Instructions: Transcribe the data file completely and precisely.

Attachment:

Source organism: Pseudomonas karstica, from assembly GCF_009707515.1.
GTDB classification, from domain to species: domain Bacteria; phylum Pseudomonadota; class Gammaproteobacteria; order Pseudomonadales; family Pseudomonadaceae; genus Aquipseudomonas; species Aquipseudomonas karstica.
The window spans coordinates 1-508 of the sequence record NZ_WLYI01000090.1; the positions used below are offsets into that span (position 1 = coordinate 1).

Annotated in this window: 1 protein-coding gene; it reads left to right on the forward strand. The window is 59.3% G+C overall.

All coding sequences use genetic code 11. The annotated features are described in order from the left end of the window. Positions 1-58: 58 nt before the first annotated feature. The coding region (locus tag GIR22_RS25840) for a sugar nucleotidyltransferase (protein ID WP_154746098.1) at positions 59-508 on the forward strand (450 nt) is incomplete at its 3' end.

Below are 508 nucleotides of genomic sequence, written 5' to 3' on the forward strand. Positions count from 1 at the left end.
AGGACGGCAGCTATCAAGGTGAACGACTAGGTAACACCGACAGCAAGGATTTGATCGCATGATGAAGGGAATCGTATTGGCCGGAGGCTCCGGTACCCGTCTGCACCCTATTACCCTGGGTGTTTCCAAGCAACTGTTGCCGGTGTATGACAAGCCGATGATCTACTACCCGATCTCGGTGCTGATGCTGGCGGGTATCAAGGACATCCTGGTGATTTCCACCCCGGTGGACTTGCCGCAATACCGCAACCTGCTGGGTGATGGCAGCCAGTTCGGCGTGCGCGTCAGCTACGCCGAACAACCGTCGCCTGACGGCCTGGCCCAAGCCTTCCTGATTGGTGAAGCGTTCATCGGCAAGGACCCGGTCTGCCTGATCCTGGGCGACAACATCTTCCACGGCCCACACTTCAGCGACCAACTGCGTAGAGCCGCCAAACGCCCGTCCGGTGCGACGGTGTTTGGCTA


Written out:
Source organism: Pseudomonas karstica, from assembly GCF_009707515.1.
GTDB classification, from domain to species: domain Bacteria; phylum Pseudomonadota; class Gammaproteobacteria; order Pseudomonadales; family Pseudomonadaceae; genus Aquipseudomonas; species Aquipseudomonas karstica.
The window spans coordinates 1-508 of the sequence record NZ_WLYI01000090.1; the positions used below are offsets into that span (position 1 = coordinate 1).

Annotated in this window: 1 protein-coding gene; it reads left to right on the forward strand. The window is 59.3% G+C overall.

All coding sequences use genetic code 11. The annotated features are described in order from the left end of the window. Positions 1-58: 58 nt before the first annotated feature. The coding region (locus tag GIR22_RS25840) for a sugar nucleotidyltransferase (protein ID WP_154746098.1) at positions 59-508 on the forward strand (450 nt) is incomplete at its 3' end.

Below are 508 nucleotides of genomic sequence, written 5' to 3' on the forward strand. Positions count from 1 at the left end.
AGGACGGCAGCTATCAAGGTGAACGACTAGGTAACACCGACAGCAAGGATTTGATCGCATGATGAAGGGAATCGTATTGGCCGGAGGCTCCGGTACCCGTCTGCACCCTATTACCCTGGGTGTTTCCAAGCAACTGTTGCCGGTGTATGACAAGCCGATGATCTACTACCCGATCTCGGTGCTGATGCTGGCGGGTATCAAGGACATCCTGGTGATTTCCACCCCGGTGGACTTGCCGCAATACCGCAACCTGCTGGGTGATGGCAGCCAGTTCGGCGTGCGCGTCAGCTACGCCGAACAACCGTCGCCTGACGGCCTGGCCCAAGCCTTCCTGATTGGTGAAGCGTTCATCGGCAAGGACCCGGTCTGCCTGATCCTGGGCGACAACATCTTCCACGGCCCACACTTCAGCGACCAACTGCGTAGAGCCGCCAAACGCCCGTCCGGTGCGACGGTGTTTGGCTA